From: Vincent van Gogh
To: Horace Mann Livens
Date: Paris, September or October 1886
Private collection. Sold at auction, Sotheby’s London, 7 December 1995.
Various dates have been suggested for this letter in the past. One important reason for the attention devoted to it in the Van Gogh literature is that the dating is a factor in establishing the period when Van Gogh worked in Cormon’s studio. There are essentially two possibilities: the letter was written either in autumn 1886 or in autumn 1887. Van Heugten places the letter in the period ‘summer-autumn 1887’, primarily on the basis of two similar subjects touched on in a letter from Van Gogh to his sister Willemien written at that time (letter 574): his intended departure for the south of France, which was to happen the following spring; and the use of colour in the landscapes he made at Asnières. Van Gogh did indeed go to Arles in the spring of 1888, and the Asnières landscapes mentioned in the letter to Willemien do date from the spring and summer of 1887, so that the letter must certainly have been written after that. We believe, however, that the present letter contains indications that point to the autumn of 1886; in other words the similar subjects are in fact different.
Van Gogh writes that since he has been in Paris he has thought about Livens, whom he met at the Antwerp Academy in January-February 1886, very often, even ‘almost daily’ (l. 96). It would seem unlikely that his thoughts would have turned to his former fellow-student at the Academy quite so often after a year and a half in Paris; the same applies to the period of time within which asking to be remembered to four other students is still plausible (l. 94). Van Gogh’s account of what he has been up to would moreover be very perfunctory were it to relate to what he had been doing in Paris for a period of a year and a half; by the autumn of 1887 he was acquainted or friendly with a number of avant-garde artists, he had exhibited on various occasions and even organized exhibitions himself. Japanese prints were a major element of his artistic preoccupations, and in 1887 his view of modern art was so much broader that he is much less likely to have referred to Degas and Monet, as he does here in ll. 36-37, than to Signac, Seurat, Toulouse-Lautrec and Bernard. The fact that he gives himself and Livens a chance of joining the colourists also tends to place the letter in 1886 rather than 1887. It gives the distinct impression of being a report of a much shorter stay in Paris.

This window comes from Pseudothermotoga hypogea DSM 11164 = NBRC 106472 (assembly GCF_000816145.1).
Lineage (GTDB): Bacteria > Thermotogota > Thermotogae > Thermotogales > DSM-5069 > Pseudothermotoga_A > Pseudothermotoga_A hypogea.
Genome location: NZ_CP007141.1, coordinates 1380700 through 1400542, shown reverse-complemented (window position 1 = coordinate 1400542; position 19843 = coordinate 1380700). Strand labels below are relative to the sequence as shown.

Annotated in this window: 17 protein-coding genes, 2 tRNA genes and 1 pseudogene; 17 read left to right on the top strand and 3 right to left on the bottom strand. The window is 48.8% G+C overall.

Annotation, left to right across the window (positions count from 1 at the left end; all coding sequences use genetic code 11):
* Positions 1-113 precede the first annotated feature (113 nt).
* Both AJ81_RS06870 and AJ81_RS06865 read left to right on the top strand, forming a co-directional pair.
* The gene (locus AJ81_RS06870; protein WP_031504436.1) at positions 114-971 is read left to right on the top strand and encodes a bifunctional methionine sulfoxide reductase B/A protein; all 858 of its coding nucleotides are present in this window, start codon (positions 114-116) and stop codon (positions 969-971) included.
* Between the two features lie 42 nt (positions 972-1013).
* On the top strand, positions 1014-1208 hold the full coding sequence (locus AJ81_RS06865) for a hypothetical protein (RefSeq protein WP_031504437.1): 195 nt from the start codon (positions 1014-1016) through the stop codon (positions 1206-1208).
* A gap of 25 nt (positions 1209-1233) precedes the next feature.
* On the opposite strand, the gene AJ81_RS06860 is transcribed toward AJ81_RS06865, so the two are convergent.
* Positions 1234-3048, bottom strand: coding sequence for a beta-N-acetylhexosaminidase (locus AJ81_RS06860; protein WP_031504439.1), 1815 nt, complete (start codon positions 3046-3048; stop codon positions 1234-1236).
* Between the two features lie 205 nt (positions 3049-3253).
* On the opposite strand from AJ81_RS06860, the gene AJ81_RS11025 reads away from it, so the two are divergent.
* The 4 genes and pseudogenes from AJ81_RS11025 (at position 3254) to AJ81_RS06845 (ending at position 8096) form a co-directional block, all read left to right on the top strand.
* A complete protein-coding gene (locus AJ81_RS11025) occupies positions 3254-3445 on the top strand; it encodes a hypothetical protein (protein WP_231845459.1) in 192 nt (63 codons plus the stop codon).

What Van Gogh says about painting numerous flower still lifes tallies with what we know of this period (in other words March 1886 - autumn 1886): from the summer of 1886 until mid-September this was one of his main subjects. Several pictures of the windmills in and around Montmartre are candidates for the landscapes with ‘frank’ colours (ll. 61-62). He could moreover have simply meant here that he had started to work in a more colourist manner, and he does not necessarily have to have had specific works in mind. By the ‘two heads’ he may have meant two self-portraits (see n. 7). And on top of all this, he does not reckon himself to be one of the Impressionists (l. 34) – he would certainly not have said that in 1887.
This leaves us with the trip to the south; it emerges from a letter Theo wrote to his mother in February 1887 that Vincent had already started to think about this in the winter of 1886-1887 (see n. 10).
As far as Van Gogh’s time in Cormon’s studio is concerned, this dating means that he must have gone there very soon after his arrival in March, as Van Tilborgh also argues (cf. n. 14).
See cat. Amsterdam 2001, pp. 21-23, Van Tilborgh 2007. The literature reference in exhib. cat. Paris 1988, p. 398: B. Welsh-Ovcharov, ‘Vincent to Livens, when and why?’, Vincent van Gogh’s letter to Horace Mann Livens. London 1987, turns out to be an unpublished typescript (according to an e-mail received from the author in 2004).
The letter is written in English. There are two publications specifically devoted to it. The first is Adriana R. Salem, ‘Van Gogh in Paris’, Harvard Library Bulletin 6-1 (Winter 1952), pp. 137-141. She erroneously assumed that the letter had not been published before, however it had already appeared in facsimile in 1914 in Catalogue of the oil paintings and watercolours by Horace Mann Livens. William Marchant & Co. The Goupil Gallery, 5 Regent Street, London, S.W. February, 1914. The text was also printed in the columns of The Sunday Times on 17 February 1929, p. 14 (edited by E.V. Lucas).
A.M. Hammacher wrote a short essay on this letter, ‘Van Gogh in Paris in 1886. His letter to Livens about his initial orientation in the Parisian art world’; it was printed on a sheet published in a folder together with four slides of the letter (Oxford, Oxford University Press, 2000).